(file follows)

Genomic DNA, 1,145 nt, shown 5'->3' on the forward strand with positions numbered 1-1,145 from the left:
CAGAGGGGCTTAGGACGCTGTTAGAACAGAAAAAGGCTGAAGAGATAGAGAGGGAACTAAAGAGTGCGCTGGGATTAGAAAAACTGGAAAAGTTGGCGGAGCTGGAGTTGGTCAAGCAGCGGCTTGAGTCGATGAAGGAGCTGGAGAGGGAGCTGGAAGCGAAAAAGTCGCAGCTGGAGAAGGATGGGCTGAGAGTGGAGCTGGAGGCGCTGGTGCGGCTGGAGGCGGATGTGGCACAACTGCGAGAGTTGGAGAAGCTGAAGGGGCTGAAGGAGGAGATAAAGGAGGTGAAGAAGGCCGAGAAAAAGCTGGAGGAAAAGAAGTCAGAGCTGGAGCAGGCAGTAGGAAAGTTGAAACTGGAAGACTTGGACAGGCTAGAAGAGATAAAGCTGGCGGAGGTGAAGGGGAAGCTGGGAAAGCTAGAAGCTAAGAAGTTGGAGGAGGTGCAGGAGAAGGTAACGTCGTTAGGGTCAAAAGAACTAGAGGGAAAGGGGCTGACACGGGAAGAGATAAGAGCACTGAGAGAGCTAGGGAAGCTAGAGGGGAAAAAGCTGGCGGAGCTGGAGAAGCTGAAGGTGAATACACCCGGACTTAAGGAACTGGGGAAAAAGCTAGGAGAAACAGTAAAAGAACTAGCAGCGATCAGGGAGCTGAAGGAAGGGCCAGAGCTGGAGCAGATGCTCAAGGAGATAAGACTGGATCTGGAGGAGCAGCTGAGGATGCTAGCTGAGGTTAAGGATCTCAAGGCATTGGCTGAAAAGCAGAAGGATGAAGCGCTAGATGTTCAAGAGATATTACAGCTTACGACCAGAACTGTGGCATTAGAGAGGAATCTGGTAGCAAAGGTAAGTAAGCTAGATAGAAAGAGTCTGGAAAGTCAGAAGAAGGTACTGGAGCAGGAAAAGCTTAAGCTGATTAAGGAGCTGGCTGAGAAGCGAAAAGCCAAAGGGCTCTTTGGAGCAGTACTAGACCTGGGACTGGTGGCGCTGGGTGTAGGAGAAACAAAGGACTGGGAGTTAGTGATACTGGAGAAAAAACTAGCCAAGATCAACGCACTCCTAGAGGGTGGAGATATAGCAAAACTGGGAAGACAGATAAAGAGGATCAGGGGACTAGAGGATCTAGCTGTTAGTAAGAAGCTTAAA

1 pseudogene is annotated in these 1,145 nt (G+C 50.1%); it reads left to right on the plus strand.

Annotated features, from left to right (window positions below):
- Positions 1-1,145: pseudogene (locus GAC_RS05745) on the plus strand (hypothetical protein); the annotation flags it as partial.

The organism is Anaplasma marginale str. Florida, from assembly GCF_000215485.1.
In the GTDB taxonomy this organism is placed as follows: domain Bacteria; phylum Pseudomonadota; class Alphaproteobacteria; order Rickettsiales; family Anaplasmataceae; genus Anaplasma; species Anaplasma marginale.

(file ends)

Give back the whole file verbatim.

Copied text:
Genomic DNA, 1,145 nt, shown 5'->3' on the forward strand with positions numbered 1-1,145 from the left:
CAGAGGGGCTTAGGACGCTGTTAGAACAGAAAAAGGCTGAAGAGATAGAGAGGGAACTAAAGAGTGCGCTGGGATTAGAAAAACTGGAAAAGTTGGCGGAGCTGGAGTTGGTCAAGCAGCGGCTTGAGTCGATGAAGGAGCTGGAGAGGGAGCTGGAAGCGAAAAAGTCGCAGCTGGAGAAGGATGGGCTGAGAGTGGAGCTGGAGGCGCTGGTGCGGCTGGAGGCGGATGTGGCACAACTGCGAGAGTTGGAGAAGCTGAAGGGGCTGAAGGAGGAGATAAAGGAGGTGAAGAAGGCCGAGAAAAAGCTGGAGGAAAAGAAGTCAGAGCTGGAGCAGGCAGTAGGAAAGTTGAAACTGGAAGACTTGGACAGGCTAGAAGAGATAAAGCTGGCGGAGGTGAAGGGGAAGCTGGGAAAGCTAGAAGCTAAGAAGTTGGAGGAGGTGCAGGAGAAGGTAACGTCGTTAGGGTCAAAAGAACTAGAGGGAAAGGGGCTGACACGGGAAGAGATAAGAGCACTGAGAGAGCTAGGGAAGCTAGAGGGGAAAAAGCTGGCGGAGCTGGAGAAGCTGAAGGTGAATACACCCGGACTTAAGGAACTGGGGAAAAAGCTAGGAGAAACAGTAAAAGAACTAGCAGCGATCAGGGAGCTGAAGGAAGGGCCAGAGCTGGAGCAGATGCTCAAGGAGATAAGACTGGATCTGGAGGAGCAGCTGAGGATGCTAGCTGAGGTTAAGGATCTCAAGGCATTGGCTGAAAAGCAGAAGGATGAAGCGCTAGATGTTCAAGAGATATTACAGCTTACGACCAGAACTGTGGCATTAGAGAGGAATCTGGTAGCAAAGGTAAGTAAGCTAGATAGAAAGAGTCTGGAAAGTCAGAAGAAGGTACTGGAGCAGGAAAAGCTTAAGCTGATTAAGGAGCTGGCTGAGAAGCGAAAAGCCAAAGGGCTCTTTGGAGCAGTACTAGACCTGGGACTGGTGGCGCTGGGTGTAGGAGAAACAAAGGACTGGGAGTTAGTGATACTGGAGAAAAAACTAGCCAAGATCAACGCACTCCTAGAGGGTGGAGATATAGCAAAACTGGGAAGACAGATAAAGAGGATCAGGGGACTAGAGGATCTAGCTGTTAGTAAGAAGCTTAAA

1 pseudogene is annotated in these 1,145 nt (G+C 50.1%); it reads left to right on the plus strand.

Annotated features, from left to right (window positions below):
- Positions 1-1,145: pseudogene (locus GAC_RS05745) on the plus strand (hypothetical protein); the annotation flags it as partial.

The organism is Anaplasma marginale str. Florida, from assembly GCF_000215485.1.
In the GTDB taxonomy this organism is placed as follows: domain Bacteria; phylum Pseudomonadota; class Alphaproteobacteria; order Rickettsiales; family Anaplasmataceae; genus Anaplasma; species Anaplasma marginale.